- Eliminate unnecessary words if at all possible.
- Use animations so that only a few words or a part of the overall image appear at a time.
- Highlight the relevant parts of the slide as they are discussed to direct the audience’s attention to that part of the slide.
- Alter the script so that the complex slide is explained in advance.°
- Have the presenter stop speaking long enough to allow the audience time to process the slide.
Favor Images Over Text
That's it. That's all. If you can use an image instead of words, you should almost always do it. Your presentation will already be chock full or words coming out of your mouth, so even using few words on slides has a tendency to compete rather than complement. But images can give shape to your words, can show spatial relationships between concepts, can illustrate how your words apply to real life.
Now that you have an idea of the principles that should guide your design decisions, let’s discuss the process you might follow to actually build a slideshow. In this article we’ll focus on the planning part of the process, and in "Making Good Slides" we’ll look at actually building the slides.
Step 1: Read and Mark Script
Okay, I’m assuming here that you’ve written a script or at least a very detailed outline. If you didn’t, well, what are you expecting here? There’s no shortcut to greatness. Go back and write a script, alright?
Once I’ve got a script together, I read through it aloud and mark as I go the places I think I’ll need a slide. Reading aloud gives me a sense of the pacing, so I can immediately see if I’m gonna have too many quick changes over too few sentences or if there’s a long paragraph with no change in slide. I can make quick alterations to the script to smooth things out, and I might note in the margin what a particular slide could contain if I have a really good idea off the top of my head.
I also get a sense of the tone of the script—is it funny, slick, serious, wry, or what?—and can therefore start to see what the tone of my slides will need to be to match.
If I’m working from a printed script, I just put a star next to the word or phrase where I think a new slide should happen. If I’m working from a script on screen, I usually type several asterisks in the spot, like this: *****.
Step 2: Storyboard
Having got my script marked, the next step is to storyboard out what I think my slides will look like. I do this on paper for the simple reason that I can always get a pen to produce what’s in my head, but I get slowed down trying to do so with a computer, and I don’t want any friction.
Also, I want to be free to really think about how my slides can best serve my script, and if I’m already in PowerPoint looking at templates, color schemes, and layouts, then I’m setting myself up to put form before content, which is breaking the Silver Rule.
Two pages of storyboards for the "Analyzing Digital Presence" video (Click to enlarge)
The storyboards don’t need to be detailed or beautiful—they just need to capture your impression of the order of the slides, the words and images each slide might contain, and any notions of how they might be animated in the case that not everything will show up at once.°
One benefit of storyboarding before building is that it can save you time in the long run. What? Save you time by adding another step, you ask? That’s right. When we jump right into making slides, we have a tendency to focus only on the slide in front of us and lose sight of the whole show. Many times I’ve found myself tweaking an early slide for 40 minutes before realizing that (1) the slide is part of the intro and isn’t even crucial to the meat of the presentation, (2) the slides will only be on-screen for 4 or 5 seconds—or worse, will get cut when I make revisions to the script—and (3) I have another 25 slides to make, all of which are more important than this one.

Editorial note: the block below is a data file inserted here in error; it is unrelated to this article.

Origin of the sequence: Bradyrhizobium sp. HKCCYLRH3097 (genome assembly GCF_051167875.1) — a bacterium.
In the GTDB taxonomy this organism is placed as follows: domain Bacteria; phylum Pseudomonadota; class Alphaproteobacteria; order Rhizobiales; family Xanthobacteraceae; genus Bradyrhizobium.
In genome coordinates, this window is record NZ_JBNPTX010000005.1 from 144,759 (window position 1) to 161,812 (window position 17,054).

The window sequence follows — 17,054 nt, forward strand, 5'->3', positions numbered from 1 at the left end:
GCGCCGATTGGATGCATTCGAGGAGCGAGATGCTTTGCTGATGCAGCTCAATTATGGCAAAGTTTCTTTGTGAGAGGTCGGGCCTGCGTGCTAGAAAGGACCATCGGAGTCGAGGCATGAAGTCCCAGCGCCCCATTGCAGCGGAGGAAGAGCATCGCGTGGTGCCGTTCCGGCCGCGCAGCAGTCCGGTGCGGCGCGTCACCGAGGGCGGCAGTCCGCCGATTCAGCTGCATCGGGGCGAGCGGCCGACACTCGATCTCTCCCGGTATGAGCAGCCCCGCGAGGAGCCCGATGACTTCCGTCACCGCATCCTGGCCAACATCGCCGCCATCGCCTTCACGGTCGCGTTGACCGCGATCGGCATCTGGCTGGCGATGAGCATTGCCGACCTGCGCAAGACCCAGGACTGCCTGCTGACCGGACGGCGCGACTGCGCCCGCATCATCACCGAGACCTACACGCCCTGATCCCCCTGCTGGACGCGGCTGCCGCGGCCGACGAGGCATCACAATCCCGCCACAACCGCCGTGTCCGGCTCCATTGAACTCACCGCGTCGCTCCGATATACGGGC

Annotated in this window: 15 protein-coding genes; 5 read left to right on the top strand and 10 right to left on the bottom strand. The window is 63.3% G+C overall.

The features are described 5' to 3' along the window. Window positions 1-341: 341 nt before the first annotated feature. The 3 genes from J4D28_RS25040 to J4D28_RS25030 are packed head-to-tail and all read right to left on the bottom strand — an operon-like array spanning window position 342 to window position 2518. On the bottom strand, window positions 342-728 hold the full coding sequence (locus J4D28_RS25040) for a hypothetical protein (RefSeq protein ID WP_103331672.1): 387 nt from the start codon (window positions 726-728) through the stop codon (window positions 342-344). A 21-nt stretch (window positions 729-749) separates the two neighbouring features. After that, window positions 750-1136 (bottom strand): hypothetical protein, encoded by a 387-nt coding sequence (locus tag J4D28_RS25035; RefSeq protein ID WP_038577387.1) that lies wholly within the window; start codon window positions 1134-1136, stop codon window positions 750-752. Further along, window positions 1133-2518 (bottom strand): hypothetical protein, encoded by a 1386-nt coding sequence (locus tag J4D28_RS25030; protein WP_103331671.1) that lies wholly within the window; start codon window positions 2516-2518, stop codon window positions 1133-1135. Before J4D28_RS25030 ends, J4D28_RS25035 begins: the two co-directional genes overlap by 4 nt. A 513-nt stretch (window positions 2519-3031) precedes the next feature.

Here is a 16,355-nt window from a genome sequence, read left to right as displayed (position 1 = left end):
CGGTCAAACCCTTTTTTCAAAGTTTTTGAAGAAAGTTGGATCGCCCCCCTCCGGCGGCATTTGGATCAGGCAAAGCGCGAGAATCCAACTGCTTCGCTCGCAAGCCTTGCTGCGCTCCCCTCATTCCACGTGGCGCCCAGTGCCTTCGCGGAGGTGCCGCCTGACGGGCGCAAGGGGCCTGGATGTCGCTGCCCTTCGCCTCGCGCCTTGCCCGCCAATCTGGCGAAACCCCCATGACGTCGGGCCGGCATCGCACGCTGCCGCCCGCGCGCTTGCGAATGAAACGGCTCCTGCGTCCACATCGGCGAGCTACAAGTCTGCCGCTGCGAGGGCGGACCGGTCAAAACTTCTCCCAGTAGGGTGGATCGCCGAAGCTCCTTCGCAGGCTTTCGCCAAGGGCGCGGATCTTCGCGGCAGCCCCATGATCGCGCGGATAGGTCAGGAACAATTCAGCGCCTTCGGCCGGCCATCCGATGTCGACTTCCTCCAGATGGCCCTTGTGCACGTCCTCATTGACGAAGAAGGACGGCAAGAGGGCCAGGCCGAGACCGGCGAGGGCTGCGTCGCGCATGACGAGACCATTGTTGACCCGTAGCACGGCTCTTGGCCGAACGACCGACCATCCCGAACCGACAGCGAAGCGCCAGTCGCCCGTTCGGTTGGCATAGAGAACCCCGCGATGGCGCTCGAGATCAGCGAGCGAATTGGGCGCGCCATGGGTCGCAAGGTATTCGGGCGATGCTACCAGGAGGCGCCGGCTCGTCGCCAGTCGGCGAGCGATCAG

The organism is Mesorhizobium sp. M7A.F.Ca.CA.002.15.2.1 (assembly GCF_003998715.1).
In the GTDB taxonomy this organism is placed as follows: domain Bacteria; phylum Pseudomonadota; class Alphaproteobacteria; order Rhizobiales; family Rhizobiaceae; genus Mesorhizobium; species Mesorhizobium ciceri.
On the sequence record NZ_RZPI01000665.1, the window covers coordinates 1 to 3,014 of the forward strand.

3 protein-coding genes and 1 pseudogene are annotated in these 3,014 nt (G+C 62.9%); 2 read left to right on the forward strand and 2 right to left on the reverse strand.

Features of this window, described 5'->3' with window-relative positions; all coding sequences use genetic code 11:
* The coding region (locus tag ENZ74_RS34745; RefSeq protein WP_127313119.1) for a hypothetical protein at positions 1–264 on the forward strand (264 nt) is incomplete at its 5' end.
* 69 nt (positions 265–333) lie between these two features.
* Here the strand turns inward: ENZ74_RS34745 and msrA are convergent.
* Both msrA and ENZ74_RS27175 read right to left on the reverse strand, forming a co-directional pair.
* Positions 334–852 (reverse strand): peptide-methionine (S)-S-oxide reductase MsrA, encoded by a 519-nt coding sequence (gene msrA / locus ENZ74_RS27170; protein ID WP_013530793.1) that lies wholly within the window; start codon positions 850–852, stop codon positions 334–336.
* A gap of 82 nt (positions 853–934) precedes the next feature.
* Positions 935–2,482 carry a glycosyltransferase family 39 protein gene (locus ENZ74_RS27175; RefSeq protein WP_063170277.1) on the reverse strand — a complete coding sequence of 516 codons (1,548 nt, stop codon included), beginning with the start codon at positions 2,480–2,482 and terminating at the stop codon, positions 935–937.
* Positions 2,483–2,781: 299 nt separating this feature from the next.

By storyboarding in advance, you can pretend to create an elaborate slide in a few seconds and then move on, coming back later to decide whether making the slide is really worth it or a simplified version will do. Example: The third slide on the right of the storyboard above was planned to visually make fun of millennials and their love of taco truck authenticity, but in the end I decided to ditch the joke, which would’ve required me to surf Google Images for another 20 minutes to find just the right image for a 1-second gag. I also ditched the last two slides.
Step 3: Check Timing
Once I have my storyboards, my last step of planning is to read the script aloud one more time and use the storyboards to imagine the slideshow running in real time. Based on my findings, I might tweak the script (maybe lengthening a sentence to allow a slide to stay up longer or reorganizing paragraphs to better build a transition) or I might tweak the slides (simplifying, usually—I always overdesign).
We talked above about keeping kairos in mind when designing slides. Here’s some rules of thumb:
- When giving a live presentation, generally plan for slide changes to happen every 10 seconds or more. Your physical presence in the room will be the main animation, so too-frequent changes on the slides becomes distracting and frenetic looking. On top of that, tightly choreographed changes mean you have to all but memorize your script and give it word for word, lest the animations get away from you.
- When performing a screencast, you generally want slide changes to happen every 5 seconds or less. With no physical presence to watch—just a disembodied voice to listen to—the audience will quickly start looking around their desk or screen for something to distract them. The changes don’t have to be completely new slides; they can be small animations to existing slides, new words or images appearing, or highlights or movement to draw the viewers’ attention to key bits of the slide.
Let me say it once again: the key to a good slideshow is in the planning, not in the software you choose or the fonts or animations. Audiences want sensical information presented in a logical way. They need slides to be the signposts noting the turns taken in the presentation's route from start to finish.
Get that right, and the audience won't care if its black text on a white background. Get that wrong, and no amount of pictures, memes, visual puns, and swirly animations will save you.